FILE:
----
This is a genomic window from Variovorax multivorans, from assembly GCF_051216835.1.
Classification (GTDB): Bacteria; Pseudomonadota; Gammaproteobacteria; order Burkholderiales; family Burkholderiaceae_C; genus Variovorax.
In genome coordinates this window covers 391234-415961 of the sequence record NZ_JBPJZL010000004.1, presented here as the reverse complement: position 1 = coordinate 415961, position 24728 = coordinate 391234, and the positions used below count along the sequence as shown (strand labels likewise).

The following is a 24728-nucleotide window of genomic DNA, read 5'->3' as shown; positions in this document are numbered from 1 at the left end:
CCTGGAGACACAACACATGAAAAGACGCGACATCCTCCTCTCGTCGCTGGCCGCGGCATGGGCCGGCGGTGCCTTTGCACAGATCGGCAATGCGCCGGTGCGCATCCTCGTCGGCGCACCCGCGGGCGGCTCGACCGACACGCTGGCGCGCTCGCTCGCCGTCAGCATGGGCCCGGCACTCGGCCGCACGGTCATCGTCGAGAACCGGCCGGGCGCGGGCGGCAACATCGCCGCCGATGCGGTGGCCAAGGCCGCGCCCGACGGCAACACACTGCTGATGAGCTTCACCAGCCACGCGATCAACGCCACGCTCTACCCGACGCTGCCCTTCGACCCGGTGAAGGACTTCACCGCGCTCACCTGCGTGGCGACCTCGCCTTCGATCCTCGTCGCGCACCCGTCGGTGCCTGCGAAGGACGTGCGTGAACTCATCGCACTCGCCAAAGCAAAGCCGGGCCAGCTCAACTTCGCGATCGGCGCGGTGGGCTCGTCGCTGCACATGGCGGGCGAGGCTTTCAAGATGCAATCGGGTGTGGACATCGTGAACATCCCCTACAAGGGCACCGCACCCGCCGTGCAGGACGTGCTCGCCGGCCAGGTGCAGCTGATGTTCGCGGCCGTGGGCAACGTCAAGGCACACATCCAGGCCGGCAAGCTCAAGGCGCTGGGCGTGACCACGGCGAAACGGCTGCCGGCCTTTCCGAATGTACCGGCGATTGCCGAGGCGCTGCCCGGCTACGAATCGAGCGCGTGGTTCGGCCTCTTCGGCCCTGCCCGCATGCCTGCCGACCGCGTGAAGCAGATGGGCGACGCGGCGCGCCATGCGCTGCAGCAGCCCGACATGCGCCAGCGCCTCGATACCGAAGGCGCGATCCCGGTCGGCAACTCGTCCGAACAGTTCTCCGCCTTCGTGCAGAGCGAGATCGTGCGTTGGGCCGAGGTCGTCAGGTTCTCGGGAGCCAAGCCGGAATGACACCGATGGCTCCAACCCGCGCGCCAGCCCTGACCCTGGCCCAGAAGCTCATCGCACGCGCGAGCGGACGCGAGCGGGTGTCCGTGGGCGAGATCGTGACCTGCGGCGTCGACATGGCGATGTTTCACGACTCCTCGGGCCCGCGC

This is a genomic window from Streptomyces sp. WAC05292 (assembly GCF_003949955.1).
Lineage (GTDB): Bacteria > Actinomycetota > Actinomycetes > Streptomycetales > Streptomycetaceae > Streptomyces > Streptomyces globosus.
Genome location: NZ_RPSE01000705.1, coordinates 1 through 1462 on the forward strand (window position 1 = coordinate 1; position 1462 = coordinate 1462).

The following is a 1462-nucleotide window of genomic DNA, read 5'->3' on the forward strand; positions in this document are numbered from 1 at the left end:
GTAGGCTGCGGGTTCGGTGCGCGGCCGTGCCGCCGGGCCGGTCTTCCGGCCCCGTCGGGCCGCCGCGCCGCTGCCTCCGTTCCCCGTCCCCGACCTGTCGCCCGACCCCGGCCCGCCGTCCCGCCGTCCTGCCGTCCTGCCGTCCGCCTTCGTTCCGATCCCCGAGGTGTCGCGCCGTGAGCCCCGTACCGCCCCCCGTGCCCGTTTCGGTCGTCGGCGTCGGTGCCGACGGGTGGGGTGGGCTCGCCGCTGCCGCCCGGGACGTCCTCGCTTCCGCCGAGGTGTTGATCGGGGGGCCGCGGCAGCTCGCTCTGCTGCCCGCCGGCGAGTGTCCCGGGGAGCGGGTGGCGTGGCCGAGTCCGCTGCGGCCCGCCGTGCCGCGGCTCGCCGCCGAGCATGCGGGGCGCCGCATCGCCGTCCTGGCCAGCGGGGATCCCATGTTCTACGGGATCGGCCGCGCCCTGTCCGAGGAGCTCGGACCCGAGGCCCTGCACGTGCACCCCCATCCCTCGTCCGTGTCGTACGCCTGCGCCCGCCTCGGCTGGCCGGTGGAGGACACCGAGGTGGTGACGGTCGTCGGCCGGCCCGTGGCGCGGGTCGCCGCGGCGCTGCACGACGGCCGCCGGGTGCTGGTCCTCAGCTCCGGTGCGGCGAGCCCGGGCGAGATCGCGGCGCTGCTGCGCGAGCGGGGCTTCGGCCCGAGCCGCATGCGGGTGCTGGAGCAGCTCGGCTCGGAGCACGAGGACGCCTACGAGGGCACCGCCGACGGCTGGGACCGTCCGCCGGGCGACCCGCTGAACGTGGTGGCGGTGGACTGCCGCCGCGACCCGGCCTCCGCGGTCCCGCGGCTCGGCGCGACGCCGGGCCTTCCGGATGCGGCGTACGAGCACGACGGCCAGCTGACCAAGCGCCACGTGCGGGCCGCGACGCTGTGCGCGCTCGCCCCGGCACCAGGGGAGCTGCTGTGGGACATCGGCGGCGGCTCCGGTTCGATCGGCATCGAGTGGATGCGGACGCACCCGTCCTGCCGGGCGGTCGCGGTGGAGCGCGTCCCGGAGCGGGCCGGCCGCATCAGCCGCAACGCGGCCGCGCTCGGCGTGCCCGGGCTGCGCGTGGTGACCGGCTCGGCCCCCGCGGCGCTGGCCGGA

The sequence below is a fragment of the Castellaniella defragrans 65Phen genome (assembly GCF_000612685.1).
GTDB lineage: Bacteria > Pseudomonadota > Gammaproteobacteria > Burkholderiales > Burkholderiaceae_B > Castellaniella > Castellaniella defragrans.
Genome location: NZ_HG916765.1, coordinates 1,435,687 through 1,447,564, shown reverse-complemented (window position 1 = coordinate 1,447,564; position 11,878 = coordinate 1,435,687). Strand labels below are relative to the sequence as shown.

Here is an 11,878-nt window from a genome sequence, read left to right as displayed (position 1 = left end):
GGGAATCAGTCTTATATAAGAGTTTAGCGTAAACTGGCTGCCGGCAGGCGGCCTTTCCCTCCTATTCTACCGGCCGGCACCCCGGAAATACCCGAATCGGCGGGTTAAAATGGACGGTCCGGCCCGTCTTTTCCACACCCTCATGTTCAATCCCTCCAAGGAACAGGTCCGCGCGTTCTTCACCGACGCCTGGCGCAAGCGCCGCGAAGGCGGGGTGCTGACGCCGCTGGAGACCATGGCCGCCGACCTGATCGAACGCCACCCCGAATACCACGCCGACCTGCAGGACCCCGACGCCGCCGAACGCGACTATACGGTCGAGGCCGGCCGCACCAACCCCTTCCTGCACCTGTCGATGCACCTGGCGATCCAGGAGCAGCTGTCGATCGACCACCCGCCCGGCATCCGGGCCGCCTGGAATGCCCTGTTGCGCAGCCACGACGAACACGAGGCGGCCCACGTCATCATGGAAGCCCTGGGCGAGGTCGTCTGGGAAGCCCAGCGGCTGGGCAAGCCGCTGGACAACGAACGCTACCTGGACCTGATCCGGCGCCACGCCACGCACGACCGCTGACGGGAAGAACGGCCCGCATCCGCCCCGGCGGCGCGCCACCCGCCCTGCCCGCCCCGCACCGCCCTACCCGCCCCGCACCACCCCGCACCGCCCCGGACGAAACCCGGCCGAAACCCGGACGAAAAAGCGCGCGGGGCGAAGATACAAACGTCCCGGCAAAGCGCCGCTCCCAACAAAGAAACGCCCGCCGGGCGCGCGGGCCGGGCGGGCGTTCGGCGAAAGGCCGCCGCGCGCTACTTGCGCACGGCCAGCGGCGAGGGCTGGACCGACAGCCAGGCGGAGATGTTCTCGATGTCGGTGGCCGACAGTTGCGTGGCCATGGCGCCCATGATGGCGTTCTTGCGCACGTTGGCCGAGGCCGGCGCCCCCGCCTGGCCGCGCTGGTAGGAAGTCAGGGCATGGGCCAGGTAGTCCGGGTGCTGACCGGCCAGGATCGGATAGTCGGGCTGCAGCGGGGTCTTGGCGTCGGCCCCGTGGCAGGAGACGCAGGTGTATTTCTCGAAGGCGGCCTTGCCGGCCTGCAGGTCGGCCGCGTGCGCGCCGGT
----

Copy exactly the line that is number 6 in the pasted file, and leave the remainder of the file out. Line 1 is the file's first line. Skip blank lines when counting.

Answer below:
This is a genomic window from Streptomyces sp. WAC05292 (assembly GCF_003949955.1).